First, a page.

…as it seldom happens that any felicity comes so pure as not to be tempered and allayed by some mixture of sorrow. — Miguel de Cervantes, Don Quixote. Francisco de Robles 1605 (Part One), 1615 (Part Two). Published in English 1612 (Part One), 1620 (Part Two).
Little Alice fell d o w n the hOle, bumped her head and bruised her soul ― Lewis Carroll, Alice’s Adventures in Wonderland. (Macmillan 26 November 1865)
Even extreme grief may ultimately vent itself in violence–but more generally takes the form of apathy. ― Joseph Conrad, Heart of Darkness. (Blackwood’s Magazine 1899 serial; 1902 book)
Droll thing life is—that mysterious arrangement of merciless logic for a futile purpose. The most you can hope from it is some knowledge of yourself—that comes too late—a crop of unextinguishable regrets. I have wrestled with death. It is the most unexciting contest you can imagine. It takes place in an impalpable grayness, with nothing… Continue reading Joseph Conrad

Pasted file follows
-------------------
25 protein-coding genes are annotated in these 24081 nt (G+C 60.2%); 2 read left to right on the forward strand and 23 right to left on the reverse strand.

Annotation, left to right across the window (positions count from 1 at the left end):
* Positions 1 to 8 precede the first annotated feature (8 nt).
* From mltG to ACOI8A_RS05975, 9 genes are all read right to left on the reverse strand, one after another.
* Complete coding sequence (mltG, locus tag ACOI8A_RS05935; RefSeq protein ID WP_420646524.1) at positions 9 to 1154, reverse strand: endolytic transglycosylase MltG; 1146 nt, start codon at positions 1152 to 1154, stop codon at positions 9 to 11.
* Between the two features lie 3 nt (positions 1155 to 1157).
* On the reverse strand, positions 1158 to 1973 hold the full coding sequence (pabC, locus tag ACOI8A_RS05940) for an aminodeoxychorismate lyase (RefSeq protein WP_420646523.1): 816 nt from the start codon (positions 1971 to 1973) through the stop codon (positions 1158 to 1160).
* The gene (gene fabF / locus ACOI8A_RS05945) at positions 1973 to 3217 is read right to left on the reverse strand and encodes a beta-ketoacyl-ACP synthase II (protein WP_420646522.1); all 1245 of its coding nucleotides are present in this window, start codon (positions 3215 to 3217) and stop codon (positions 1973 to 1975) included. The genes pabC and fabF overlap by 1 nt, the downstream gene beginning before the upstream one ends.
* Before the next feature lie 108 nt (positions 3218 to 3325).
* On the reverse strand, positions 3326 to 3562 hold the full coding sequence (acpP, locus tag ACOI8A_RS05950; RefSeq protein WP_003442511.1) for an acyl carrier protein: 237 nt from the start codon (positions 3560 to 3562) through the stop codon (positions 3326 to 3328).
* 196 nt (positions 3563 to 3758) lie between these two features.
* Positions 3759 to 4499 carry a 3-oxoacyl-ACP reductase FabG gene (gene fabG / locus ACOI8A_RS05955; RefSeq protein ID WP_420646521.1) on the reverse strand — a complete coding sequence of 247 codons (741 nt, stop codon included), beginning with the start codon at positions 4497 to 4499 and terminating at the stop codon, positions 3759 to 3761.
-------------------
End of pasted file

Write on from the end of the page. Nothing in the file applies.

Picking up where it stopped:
A man without a footprint has no soul. ― John A. Autero, Footprints. (CreateSpace Independent Publishing Platform; 1 edition, March 15, 2014)
Sighs united together are almost prayers; prayers coming from two hearts are almost acts of grace. — Alexandre Dumas, The Count of Monte Cristo. (Penguin Classics; Reissue edition May 27, 2003) Originally published 1844
As for me, I am tormented with an everlasting itch for things remote. I love to sail forbidden seas, and land on barbarous coasts. ― Herman Melville, Moby-Dick or the Whale. (Modern Library, 1992, originally published by Harper & Brothers, 1851)